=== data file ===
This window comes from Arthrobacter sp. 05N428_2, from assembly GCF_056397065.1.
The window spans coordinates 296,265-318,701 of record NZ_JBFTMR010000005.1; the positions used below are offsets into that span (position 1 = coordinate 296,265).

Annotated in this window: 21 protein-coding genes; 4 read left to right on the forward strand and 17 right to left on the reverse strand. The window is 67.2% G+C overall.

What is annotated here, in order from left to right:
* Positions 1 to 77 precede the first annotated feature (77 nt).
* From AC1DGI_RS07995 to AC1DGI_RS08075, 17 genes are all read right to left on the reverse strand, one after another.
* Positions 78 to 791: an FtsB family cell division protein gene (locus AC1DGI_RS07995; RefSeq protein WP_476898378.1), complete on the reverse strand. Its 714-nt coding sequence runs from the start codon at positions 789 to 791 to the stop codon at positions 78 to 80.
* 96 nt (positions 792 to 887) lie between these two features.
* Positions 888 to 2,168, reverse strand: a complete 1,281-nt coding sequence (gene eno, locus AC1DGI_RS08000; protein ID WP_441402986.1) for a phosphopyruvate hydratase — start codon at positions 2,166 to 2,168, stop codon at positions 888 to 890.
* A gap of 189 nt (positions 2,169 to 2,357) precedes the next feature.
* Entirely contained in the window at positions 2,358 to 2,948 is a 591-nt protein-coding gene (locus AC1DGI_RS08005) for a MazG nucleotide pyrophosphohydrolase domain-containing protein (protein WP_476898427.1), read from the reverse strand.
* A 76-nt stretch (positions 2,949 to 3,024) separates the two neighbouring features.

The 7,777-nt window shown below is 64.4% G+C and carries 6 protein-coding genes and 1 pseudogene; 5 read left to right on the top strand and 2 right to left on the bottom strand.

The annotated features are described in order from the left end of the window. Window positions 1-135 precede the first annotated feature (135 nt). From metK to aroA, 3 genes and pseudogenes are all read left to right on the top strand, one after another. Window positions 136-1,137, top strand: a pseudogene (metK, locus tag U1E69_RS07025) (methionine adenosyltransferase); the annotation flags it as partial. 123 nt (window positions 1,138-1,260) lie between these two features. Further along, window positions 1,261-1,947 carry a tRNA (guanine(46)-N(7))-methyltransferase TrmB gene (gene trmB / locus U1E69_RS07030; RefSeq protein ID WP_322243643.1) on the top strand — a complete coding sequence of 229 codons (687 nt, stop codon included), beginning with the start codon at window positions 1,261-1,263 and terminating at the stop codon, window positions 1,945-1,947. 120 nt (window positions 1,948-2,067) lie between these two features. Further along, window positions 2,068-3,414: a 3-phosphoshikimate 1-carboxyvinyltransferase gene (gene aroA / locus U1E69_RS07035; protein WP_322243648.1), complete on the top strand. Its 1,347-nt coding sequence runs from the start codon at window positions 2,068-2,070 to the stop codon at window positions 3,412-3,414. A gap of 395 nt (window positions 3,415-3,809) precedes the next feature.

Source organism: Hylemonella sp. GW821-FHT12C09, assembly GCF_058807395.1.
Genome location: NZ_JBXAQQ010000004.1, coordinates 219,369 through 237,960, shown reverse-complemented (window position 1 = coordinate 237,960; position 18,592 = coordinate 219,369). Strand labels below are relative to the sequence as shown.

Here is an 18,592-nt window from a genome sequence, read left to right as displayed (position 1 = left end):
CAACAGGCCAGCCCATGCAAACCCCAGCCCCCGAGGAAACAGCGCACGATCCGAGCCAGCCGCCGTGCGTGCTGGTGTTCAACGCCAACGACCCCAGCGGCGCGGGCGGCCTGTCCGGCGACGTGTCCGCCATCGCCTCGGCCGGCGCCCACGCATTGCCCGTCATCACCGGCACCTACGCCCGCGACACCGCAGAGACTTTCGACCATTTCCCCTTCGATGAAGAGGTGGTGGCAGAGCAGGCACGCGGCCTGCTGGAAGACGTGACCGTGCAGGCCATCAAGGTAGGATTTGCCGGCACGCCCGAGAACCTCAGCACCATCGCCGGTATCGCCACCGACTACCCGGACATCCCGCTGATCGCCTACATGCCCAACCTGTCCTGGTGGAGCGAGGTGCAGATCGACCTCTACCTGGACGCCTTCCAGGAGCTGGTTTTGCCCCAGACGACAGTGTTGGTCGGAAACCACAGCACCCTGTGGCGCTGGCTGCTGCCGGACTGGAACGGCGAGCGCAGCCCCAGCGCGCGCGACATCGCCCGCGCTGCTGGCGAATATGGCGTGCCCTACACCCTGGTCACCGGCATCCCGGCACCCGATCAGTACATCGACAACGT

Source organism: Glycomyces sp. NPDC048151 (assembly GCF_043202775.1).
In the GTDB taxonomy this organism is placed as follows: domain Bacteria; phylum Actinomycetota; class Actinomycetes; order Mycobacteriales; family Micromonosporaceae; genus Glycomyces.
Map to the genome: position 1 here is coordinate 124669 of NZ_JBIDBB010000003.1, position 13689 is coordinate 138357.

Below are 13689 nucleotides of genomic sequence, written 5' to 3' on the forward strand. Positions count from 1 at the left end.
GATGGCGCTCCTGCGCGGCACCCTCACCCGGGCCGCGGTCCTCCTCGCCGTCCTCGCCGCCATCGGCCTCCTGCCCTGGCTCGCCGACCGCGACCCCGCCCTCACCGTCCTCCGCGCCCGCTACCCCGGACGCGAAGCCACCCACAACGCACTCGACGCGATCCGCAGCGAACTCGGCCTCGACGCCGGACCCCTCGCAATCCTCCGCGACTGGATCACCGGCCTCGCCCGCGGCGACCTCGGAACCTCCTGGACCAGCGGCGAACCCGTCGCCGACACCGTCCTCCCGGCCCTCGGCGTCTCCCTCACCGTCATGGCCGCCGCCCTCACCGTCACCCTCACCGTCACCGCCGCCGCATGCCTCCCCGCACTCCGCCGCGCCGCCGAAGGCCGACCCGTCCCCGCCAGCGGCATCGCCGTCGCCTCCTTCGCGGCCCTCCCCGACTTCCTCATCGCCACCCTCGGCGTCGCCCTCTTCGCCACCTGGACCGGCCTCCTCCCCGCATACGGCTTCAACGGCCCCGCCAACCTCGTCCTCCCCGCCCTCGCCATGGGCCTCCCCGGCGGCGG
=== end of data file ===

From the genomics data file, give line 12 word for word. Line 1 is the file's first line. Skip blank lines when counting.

* A 76-nt stretch (positions 2,949 to 3,024) separates the two neighbouring features.